There is definitely a bit of romance in the series! Ellie finds herself drawn to her handler, Major Ramsey, despite their differences and the constant friction between them. She also has a complex relationship with Felix Lacey, a childhood friend and close confidant, who knows the secrets of her past and has worked with her in her criminal life. So there’s a pull on her from two directions, both in terms of romance and in the type of life she’d like to lead when the war is over.

 

Do you enjoy reading the same type of books that you write? Favorite books or authors?

I really enjoy reading a little bit of everything! I’m a librarian, so I’m constantly bringing home books that catch my eye. One of my favorite authors of World War II books is Ben Macintyre, who tells incredible true stories of heroism and derring-do that read like spy thrillers. His book Agent Zigzag, about a real-life petty criminal turned double agent for the British, was an inspiration for Ellie’s story.

 

What are you currently working on?

I’m currently working on Electra McDonnell’s next adventure!

 

How can readers find out more about your books?

Readers can check out my website, www.ashley-weaver.com, or follow me on Facebook, Twitter, or Instagram. I love to hear from readers!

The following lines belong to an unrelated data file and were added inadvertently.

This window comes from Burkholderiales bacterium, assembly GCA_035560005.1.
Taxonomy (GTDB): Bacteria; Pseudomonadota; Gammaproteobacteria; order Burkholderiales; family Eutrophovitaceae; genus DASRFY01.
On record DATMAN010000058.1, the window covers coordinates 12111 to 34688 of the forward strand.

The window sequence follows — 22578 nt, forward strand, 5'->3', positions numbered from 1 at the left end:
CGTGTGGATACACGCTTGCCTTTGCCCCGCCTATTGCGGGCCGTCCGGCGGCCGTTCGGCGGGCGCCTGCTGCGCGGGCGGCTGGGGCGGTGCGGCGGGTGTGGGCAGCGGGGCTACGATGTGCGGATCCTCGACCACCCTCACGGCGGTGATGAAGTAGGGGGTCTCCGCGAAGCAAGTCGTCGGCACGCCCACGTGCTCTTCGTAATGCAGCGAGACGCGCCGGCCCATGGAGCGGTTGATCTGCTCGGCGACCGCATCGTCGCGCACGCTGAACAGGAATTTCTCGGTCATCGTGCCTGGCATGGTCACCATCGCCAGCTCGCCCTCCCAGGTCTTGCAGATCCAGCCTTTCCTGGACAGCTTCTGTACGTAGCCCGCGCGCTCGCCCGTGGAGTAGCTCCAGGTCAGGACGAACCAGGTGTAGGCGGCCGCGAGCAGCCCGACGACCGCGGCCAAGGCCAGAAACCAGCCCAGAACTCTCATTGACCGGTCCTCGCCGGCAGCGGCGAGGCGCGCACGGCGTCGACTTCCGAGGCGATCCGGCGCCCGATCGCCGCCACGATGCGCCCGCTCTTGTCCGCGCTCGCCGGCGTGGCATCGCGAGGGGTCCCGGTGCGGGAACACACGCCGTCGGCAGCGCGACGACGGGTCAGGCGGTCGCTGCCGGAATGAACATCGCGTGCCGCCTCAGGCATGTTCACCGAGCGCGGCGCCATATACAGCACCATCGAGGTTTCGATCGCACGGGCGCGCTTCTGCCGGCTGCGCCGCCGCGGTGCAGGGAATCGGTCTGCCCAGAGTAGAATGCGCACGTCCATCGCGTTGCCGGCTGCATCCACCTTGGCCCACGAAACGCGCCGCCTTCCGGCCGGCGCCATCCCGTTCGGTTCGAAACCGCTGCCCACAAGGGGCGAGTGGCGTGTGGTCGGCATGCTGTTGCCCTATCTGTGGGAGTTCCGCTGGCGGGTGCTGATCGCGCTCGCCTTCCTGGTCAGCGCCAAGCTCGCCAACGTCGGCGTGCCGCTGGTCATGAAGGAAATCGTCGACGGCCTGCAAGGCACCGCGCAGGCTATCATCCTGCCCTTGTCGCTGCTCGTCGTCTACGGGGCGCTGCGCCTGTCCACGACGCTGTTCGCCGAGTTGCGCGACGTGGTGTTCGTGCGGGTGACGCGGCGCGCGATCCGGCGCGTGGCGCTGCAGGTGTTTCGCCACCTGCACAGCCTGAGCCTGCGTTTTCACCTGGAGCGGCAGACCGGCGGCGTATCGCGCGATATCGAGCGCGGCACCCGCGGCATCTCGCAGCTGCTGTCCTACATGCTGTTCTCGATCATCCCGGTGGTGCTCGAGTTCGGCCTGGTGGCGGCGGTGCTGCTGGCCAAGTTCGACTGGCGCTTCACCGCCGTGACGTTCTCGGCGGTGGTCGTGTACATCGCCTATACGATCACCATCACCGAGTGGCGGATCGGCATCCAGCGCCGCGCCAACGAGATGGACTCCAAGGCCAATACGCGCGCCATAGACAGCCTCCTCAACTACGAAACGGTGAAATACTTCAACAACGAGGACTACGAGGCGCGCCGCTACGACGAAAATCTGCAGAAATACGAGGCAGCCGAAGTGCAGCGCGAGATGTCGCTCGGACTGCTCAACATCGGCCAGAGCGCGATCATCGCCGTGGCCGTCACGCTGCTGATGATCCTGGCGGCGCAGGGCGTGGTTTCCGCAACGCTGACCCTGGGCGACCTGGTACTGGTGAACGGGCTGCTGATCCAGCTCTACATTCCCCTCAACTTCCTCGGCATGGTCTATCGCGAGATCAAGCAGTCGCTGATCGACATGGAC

THE KEY TO DECEIT by Ashley Weaver

Electra McDonnell Series #2

The Key to Deceit

The second in the Electra McDonnell series from Edgar-nominated author Ashley Weaver, The Key to Deceit, is a delightful World War II mystery filled with spies, murder, romance, and wit.

London, 1940. After years of stealing from the rich and giving to the poor—well, to themselves, anyway—Ellie McDonnell and her family have turned over a new leaf as they help the government’s war effort. It’s true that the straight-laced Major Ramsey didn’t give them much choice, but still, Ellie must admit she doesn’t miss breaking and entering as much as she might have thought. What she does miss is the challenge of unlocking an impossible code and the adrenaline rush that comes from being somewhere she shouldn’t.

So when Major Ramsey turns up unannounced with another job, she can’t say no. A woman’s body has been found floating in the Thames, with a bracelet locked onto her wrist, and a cameo locket attached to it. It’s clear this woman was involved in espionage, but whose side was she on? Who was she reporting to? And who wanted her dead?

 

Mystery Historical | Mystery Woman Sleuth [Minotaur Books, On Sale: May 10, 2022, Hardcover / e-Book, ISBN: 9781250780508 / eISBN: 9781250780515]

Buy THE KEY TO DECEITAmazon.com | Kindle | BN.com | Apple Books | Kobo | Google Play | Powell's Books | Books-A-Million | Indie BookShops | Ripped Bodice | Love's Sweet Arrow | Walmart.com | Book Depository | Target.com | Amazon CA | Amazon UK | Amazon DE | Amazon FR

About Ashley Weaver

Ashley Weaver

ASHLEY WEAVER is the Technical Services Coordinator for the Allen Parish Libraries in Louisiana. Weaver has worked in libraries since she was 14; she was a page and then a clerk before obtaining her MLIS from Louisiana State University. She lives in Oakdale, Louisiana.

Amory Ames | Electra McDonnell

WEBSITE | FACEBOOK | TWITTER | INSTAGRAM

 

 

Comments

1 comment posted.

Re: Ashley Weaver Interview - Spies and Sleuthing in 1940s England

Thanks for the article.
(Jason Wen 1:22am June 21)